Comparative safety and immunogenicity of two yellow fever 17D vaccines (ARILVAX and YF-VAX) in a phase III multicenter, double-blind clinical trial.

Thomas P MonathAcambis, Cambridge Massachusetts 02139, USA. thomas.monath@acambis.com

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Richard NicholsAcambis, Cambridge Massachusetts 02139, USA. thomas.monath@acambis.com

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W Tad ArchambaultAcambis, Cambridge Massachusetts 02139, USA. thomas.monath@acambis.com

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Linda MooreAcambis, Cambridge Massachusetts 02139, USA. thomas.monath@acambis.com

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Ron MarchesaniAcambis, Cambridge Massachusetts 02139, USA. thomas.monath@acambis.com

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Jason TianAcambis, Cambridge Massachusetts 02139, USA. thomas.monath@acambis.com

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Robert E ShopeAcambis, Cambridge Massachusetts 02139, USA. thomas.monath@acambis.com

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Nicola ThomasAcambis, Cambridge Massachusetts 02139, USA. thomas.monath@acambis.com

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Robert SchraderAcambis, Cambridge Massachusetts 02139, USA. thomas.monath@acambis.com

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Dean FurbyAcambis, Cambridge Massachusetts 02139, USA. thomas.monath@acambis.com

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Philip BedfordAcambis, Cambridge Massachusetts 02139, USA. thomas.monath@acambis.com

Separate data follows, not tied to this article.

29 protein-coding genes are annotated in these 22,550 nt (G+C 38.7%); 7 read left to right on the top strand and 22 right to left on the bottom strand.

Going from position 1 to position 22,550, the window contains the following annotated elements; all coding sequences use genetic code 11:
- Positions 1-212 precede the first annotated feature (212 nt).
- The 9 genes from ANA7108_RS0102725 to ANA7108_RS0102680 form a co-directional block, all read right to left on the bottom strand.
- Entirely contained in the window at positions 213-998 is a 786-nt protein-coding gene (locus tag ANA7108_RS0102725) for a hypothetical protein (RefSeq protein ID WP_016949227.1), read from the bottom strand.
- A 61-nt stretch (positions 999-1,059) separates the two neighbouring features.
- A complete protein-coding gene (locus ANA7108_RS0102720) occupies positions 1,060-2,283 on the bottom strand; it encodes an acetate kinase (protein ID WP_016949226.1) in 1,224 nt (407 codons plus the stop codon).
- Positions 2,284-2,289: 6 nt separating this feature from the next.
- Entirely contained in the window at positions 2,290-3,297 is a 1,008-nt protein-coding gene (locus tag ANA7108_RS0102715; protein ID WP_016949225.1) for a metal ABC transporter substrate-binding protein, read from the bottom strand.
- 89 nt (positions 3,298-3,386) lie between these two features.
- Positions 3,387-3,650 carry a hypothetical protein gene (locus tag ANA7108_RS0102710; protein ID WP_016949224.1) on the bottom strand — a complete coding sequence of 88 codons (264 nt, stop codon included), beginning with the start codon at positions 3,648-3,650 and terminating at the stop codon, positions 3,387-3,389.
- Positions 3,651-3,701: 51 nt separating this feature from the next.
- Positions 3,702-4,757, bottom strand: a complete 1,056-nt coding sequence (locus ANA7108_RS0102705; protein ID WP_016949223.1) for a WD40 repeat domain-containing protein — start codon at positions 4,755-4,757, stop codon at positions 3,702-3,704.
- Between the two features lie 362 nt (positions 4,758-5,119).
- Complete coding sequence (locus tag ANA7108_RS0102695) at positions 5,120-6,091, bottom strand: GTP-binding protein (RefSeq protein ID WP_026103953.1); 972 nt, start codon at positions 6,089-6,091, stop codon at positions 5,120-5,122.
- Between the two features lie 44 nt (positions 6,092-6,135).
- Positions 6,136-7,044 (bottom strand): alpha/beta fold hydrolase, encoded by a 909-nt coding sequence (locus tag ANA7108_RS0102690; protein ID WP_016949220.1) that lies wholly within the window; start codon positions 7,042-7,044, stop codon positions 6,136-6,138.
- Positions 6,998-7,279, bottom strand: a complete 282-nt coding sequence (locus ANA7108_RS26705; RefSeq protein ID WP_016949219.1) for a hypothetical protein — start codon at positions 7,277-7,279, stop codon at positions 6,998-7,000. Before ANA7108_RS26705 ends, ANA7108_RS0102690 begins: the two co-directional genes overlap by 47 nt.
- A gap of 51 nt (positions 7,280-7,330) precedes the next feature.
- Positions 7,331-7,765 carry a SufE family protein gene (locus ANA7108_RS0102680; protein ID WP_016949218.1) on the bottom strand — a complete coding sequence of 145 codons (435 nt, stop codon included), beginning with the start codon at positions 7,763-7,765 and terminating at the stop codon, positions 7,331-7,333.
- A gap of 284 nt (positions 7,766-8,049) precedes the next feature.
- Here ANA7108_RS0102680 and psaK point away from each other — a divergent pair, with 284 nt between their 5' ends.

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Yellow fever (YF) is a significant health problem in South America and Africa. Travelers to these areas require immunization. The United States, infested with Aedes aegypti mosquitoes, is at risk of introduction of this disease. There is only a single U.S. manufacturer of YF 17D vaccine, and supplies may be insufficient in an emergency. A randomized, double-blind outpatient study was conducted in 1,440 healthy individuals, half of whom received the U.S. vaccine (YF-VAX) and half the vaccine manufactured in the United Kingdom (ARILVAX). A randomly selected subset of approximately 310 individuals in each treatment group was tested for YF neutralizing antibodies 30 days after vaccination. The primary efficacy endpoint was the proportion of individuals who developed a log neutralization index (LNI) of 0.7 or higher. Seroconversion occurred in 98.6% of individuals in the ARILVAX group and 99.3% of those in the YF-VAX group. Statistically, ARILVAX was equivalent to YF-VAX (P = .001). Both vaccines elicited mean antibody responses well above the minimal level (LNI 0.7) protective against wild-type YF virus. The mean LNI in the YF-VAX group was higher (2.21) than in the ARILVAX group (2.06; P = .010) possibly because of the higher dose contained in YF-VAX. Male gender, Caucasian race, and smoking were associated with higher antibody responses. Both vaccines were well tolerated. Overall, the treatment groups were comparable with respect to safety except that individuals in the ARILVAX group experienced significantly less edema, inflammation, and pain at the injection site than those in the YF-VAX group. No serious adverse events were attributable to either vaccine. YF-VAX participants (71.9%) experienced one or more nonserious adverse events than ARILVAX individuals (65.3%; P = .008). The difference was due to a higher rate of injection site reactions in the YF-VAX group. Mild systemic reactions (headache, myalgia, malaise, asthenia) occurred in roughly 10% to 30% of participants during the first few days after vaccination, with no significant difference across treatment groups. Adverse events were less frequent in individuals with preexisting immunity to YF, indicating a relationship to virus replication.

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